My (Veronica) lived experience over the last twelve years confirms what studies repeatedly show: trauma disproportionately impacts low-income, minority communities. When my family lived in southwest Atlanta, we were struck early on by the frequency of heartache, and the way it seemed to happen at a higher, more intense frequency for our neighbors than the middle class communities where we grew up. All of our neighbors were living in poverty, and research confirms that even existing in impoverished conditions over the long-term has the same impact on the brain as a traumatic event. Further, many of the neighborhood kids were growing up in single parent homes, and the stories associated with the absent parent were often that they were abusive, incarcerated, died young of chronic illness, or were violently harmed. A good number of the kids had also lost a sibling, and many of the young women experienced miscarriages at an early age. Most could tell at least one story of dealing with a predatory landlord, or getting evicted. Pets didn’t last long. Jobs were terminated. Arrests were common. In our old neighborhood, bad news was intense and frequent: concentrated trauma.
Two things happened last week that put this heavy on my heart. First, one of Good Sam’s board members (who lives and ministers in the low-income neighborhood near our clinic) sent me a link to this powerful conversation between notable music industry professionals who share openly about their experiences with loss, mental illness, and suffering. As they open up the conversation, they mention that there is a lot of trauma represented in the room. You can watch the conversation here: https://www.youtube.com/watch?v=dZCt-cnKz-8
The second thing happened last Tuesday morning on my way to work. As I was driving I saw an older African-American woman in a wheelchair stranded on the side of the road. A young man was trying to help her, but she was obviously struggling to wheel uphill. As I approached her I could see she had only one leg and her wheelchair was broken – one wheel was laying on the ground. It was a very sad situation so I pulled over to assist.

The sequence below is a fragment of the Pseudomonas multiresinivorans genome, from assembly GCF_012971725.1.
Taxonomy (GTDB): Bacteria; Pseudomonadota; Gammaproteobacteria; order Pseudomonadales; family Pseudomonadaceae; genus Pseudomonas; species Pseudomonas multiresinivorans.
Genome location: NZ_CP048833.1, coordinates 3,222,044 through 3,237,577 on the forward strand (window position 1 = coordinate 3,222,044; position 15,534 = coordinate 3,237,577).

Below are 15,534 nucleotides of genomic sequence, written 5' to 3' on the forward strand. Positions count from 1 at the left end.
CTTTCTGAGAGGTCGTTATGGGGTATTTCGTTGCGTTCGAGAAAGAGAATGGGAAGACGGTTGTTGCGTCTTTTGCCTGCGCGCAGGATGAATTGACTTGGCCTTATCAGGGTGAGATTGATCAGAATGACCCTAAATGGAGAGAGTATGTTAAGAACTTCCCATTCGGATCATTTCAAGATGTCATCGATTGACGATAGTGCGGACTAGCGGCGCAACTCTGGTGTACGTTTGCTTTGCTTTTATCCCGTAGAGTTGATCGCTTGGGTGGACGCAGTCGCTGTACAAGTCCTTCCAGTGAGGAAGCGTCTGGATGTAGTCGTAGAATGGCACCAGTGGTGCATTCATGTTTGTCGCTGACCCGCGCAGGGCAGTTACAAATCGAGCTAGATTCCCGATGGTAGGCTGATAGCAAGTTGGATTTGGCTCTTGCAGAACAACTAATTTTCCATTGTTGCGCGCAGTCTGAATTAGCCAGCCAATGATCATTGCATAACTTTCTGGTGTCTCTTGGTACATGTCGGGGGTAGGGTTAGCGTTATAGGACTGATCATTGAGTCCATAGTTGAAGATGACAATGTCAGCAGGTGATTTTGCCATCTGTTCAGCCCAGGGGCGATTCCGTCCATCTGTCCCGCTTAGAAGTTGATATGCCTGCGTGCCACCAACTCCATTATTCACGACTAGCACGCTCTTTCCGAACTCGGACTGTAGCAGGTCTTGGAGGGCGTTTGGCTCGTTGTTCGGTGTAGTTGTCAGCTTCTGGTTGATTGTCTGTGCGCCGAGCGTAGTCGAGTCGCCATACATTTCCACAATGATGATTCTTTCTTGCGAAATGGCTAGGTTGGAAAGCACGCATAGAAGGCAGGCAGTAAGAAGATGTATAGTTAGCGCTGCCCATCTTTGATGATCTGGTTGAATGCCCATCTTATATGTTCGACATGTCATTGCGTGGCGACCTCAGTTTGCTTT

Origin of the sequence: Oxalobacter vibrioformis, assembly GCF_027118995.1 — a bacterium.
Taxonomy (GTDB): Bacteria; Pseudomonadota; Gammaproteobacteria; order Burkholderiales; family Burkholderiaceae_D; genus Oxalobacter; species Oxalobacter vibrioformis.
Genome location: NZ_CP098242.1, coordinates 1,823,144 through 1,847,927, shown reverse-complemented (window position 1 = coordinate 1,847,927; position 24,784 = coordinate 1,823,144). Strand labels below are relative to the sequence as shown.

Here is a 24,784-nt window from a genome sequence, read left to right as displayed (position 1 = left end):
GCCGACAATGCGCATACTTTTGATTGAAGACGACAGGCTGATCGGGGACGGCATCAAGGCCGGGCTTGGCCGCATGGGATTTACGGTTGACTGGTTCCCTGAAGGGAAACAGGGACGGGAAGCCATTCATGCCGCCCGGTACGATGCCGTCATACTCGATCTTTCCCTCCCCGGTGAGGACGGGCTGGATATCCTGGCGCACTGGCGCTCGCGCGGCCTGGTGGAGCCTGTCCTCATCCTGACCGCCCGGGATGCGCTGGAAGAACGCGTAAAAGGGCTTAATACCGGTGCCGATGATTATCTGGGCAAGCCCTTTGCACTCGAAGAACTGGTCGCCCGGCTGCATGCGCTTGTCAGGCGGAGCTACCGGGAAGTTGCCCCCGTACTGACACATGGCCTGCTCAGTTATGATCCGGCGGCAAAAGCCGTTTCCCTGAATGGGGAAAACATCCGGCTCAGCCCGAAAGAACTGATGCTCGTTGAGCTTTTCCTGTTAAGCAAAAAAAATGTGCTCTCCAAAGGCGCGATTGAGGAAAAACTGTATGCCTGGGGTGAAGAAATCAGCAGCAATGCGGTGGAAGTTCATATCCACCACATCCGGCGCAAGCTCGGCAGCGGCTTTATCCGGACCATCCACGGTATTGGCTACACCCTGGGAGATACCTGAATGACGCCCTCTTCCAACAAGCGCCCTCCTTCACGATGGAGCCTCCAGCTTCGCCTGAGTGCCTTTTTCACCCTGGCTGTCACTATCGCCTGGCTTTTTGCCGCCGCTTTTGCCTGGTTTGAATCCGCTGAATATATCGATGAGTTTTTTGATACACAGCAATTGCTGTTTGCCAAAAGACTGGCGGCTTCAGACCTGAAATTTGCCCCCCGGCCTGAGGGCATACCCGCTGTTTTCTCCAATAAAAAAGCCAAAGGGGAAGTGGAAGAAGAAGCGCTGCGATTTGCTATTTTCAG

I came to find out she had just been released from the nearby jail and, according to her, had been given the faulty wheelchair upon her exit. I also learned that she is diabetic and normally requires dialysis three times per week – but was not given dialysis while in jail and was trying to get to a dialysis center that day. I called 911 and had to press them hard to send assistance, since she was technically not having a medical emergency. They finally sent EMS who assessed her and confirmed they would take her to the local hospital where they believed she could possibly get a working wheelchair and dialysis. As we hoisted her onto the stretcher she stroked her hair with a shaking hand and said numbly, “Well, this is a bad way to start the morning.”
I was struck by her description. If I spill coffee on my shirt I complain about having a bad morning. This woman was in an almost impossible permanent situation and on top of that, had not been treated with compassion upon her exit from jail. She was just trying to get home so she could clean up and go in for dialysis, but instead would now spend the day in the hospital with no working wheelchair – and that was her best possible scenario.
Trauma impacts all of us, but it is not equally distributed. But what can any one of us do about that? I’d like to suggest two things:
- Consider the possibility that trauma is concentrated in poor communities. If this is the case, are our current interventions enough?
- Identify an issue and become an advocate. In the case of the woman I mentioned above, this interaction led me to visit the local jail later the same day. I learned a lot about the processes they have (and don’t have) and have since followed up with my city council representative.
If trauma is concentrated, then it’s going to be a heavy lift to heal these communities. But all of us working together can truly make a difference.